Hot Dog Ingredients Described

longest hot dogWhat’s in Your Wiener? Hot Dog Ingredients Explained:

Mechanically separated turkey: …paste-like and batter-like poultry product [is] produced by forcing bones, with attached edible tissue, through a sive or similar device under high pressure

Sodium erythorbate: …has replaced the use of sulfites in many foods and serves as a preservative and to help keep meat-based products pink. Some people report side effects, including dizziness, gastrointestinal issues, headaches and, if consumed in large quantities, kidney stones.

They reference the U.S. Department of Agriculture (USDA), which identifies U.S. Federal standard for hot dog ingredients.

The Canadian equivalent of the USDA is the Canadian Food Inspection Agency. I couldn’t easily find information specific to hot dogs but the Canadian Food Inspection Agency does have information about Meat and Poultry Products labeling

A better hot dog: Maple Leaf’s Natural Selection Hot Dogs (which I couldn’t find a direct link too – maybe it wasn’t selling well enough and was discontinued). All the Natural Selection products appear to contain ingredients one recognizes and can make sense of. They’re a lot more expensive though.

I found one common criticism about Maple Leaf Natural Selection labeling: they appear to be misleading their labeling on their ham:

This CBC article about ham ingredients says the same:

Some companies use ingredients like celery extract as an undeclared source of sodium nitrate. Maple Leaf’s Natural Selections ham, billed as containing “no preservatives” or “artificial ingredients,” does contain “cultured celery extract.”


(Maple Leaf’s Natural Selections ham also contains “smoke” and “smoke flavour,” also called liquid smoke. The Canadian Food Inspection Agency ruled in 1992 that food containing liquid smoke can still claim to have “no preservatives added.”)

Foods I Can’t Eat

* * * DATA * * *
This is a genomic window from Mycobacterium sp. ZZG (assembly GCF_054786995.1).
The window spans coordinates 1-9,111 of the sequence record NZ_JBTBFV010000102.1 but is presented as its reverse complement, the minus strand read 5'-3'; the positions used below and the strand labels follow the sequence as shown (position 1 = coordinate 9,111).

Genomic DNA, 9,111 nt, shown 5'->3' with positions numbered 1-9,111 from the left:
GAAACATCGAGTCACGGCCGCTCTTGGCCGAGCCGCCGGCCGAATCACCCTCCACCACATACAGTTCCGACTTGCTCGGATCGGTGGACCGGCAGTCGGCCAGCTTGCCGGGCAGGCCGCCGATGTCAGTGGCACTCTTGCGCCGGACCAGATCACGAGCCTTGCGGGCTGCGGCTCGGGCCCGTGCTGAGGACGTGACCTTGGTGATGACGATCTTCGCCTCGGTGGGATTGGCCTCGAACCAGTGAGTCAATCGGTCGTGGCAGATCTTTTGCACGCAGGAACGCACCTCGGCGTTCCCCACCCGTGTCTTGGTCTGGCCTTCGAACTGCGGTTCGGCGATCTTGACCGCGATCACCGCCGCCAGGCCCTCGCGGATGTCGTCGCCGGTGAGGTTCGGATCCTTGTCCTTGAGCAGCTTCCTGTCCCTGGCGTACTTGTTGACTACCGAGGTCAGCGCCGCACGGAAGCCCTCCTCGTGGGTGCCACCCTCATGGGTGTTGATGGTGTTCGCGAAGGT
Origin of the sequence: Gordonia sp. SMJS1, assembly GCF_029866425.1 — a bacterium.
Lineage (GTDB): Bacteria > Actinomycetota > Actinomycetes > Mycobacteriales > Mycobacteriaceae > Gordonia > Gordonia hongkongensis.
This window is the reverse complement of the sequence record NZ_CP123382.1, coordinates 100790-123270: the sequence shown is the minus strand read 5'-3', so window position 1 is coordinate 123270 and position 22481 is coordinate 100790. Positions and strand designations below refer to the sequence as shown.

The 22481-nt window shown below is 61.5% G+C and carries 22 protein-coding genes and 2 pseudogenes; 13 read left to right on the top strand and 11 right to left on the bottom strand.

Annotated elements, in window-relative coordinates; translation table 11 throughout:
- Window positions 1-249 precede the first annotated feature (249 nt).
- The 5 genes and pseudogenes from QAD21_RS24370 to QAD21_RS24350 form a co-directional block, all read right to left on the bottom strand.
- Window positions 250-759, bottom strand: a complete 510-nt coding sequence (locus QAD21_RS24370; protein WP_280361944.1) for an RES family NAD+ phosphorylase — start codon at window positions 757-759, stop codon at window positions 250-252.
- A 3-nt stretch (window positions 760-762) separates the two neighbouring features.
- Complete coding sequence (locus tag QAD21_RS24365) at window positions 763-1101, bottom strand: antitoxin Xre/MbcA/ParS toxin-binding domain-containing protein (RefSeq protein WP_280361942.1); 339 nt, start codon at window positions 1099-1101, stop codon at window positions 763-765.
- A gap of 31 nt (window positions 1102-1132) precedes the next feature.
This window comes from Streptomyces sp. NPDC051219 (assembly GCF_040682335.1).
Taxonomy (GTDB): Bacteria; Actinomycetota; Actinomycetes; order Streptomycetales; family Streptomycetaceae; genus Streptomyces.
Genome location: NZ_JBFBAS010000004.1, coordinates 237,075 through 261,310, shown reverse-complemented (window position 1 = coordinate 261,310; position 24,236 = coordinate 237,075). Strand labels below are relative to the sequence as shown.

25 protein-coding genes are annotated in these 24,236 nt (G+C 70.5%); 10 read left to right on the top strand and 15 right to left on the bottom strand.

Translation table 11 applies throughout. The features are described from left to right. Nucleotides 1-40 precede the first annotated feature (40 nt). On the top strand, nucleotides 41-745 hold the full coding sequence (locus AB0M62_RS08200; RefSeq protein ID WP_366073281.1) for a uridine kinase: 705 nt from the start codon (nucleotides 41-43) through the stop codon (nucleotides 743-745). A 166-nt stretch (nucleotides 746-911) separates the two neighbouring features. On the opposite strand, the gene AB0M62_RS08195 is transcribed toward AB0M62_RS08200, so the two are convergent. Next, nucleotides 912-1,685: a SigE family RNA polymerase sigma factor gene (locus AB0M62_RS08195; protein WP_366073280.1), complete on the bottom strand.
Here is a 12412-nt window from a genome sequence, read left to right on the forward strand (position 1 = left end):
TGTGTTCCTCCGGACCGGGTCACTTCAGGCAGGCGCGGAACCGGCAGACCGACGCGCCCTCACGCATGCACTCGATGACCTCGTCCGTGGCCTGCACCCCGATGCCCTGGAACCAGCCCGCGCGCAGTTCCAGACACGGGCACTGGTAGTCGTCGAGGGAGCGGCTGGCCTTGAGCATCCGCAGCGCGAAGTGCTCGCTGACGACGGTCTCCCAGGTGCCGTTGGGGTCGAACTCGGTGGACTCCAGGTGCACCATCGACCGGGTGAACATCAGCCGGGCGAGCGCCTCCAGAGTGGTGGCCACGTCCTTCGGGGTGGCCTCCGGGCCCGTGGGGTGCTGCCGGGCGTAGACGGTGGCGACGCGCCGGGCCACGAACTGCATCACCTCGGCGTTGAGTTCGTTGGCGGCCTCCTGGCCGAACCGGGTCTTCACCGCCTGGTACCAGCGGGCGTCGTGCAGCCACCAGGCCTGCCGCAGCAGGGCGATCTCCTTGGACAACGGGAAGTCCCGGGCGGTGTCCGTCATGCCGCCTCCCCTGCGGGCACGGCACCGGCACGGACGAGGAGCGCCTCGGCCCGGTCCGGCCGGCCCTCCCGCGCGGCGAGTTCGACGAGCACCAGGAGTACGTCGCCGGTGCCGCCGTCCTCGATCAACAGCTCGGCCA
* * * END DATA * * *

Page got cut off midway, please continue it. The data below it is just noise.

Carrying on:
brains on a plateBasic foods I would never ask for:

  • Fruit: cucumber. Yes, it’s a fruit, and I can’t stand their smell, texture, and taste. I like dill pickles, though. I’m not keen on watermelon, either. Maybe it’s their texture.
  • Vegetable: pumpkin. Is that a fruit, too?
  • Meat: liver. Maybe brain and kidneys, too, but I haven’t tried those.

Foods I Love To Eat:

  • Fruit: blueberries and cherries.
  • Vegetable: potaoes. So versatile! And onions. Lots of others.
  • Meat: ham.

How about you?

What To Buy Organic

When buying organic pays (and doesn’t) has three sections:

  1. Buy these items organic as often as possible. They list apples, bell peppers, celery, cherries, imported grapes, nectarines, peaches, pears, potatoes, red raspberries, spinach, and strawberries; meat, poultry, eggs, and dairy; baby food.
  2. Buy these items organic if price is no object. They list Asparagus, avocados, bananas, broccoli, cauliflower, sweet corn, kiwi, mangos, onions, papaya, pineapples, and sweet peas; Breads, oils, potato chips, pasta, cereals, and other packaged foods, such as canned or dried fruit and vegetables.
  3. Don’t bother buying these items organic. They list seafood and cosmetics.

I buy organic items meant for my children, and if it’s on sale, I’ll buy most anything organic. The stuff is still expensive, though; I can’t afford to buy organic consistently.

(via digg)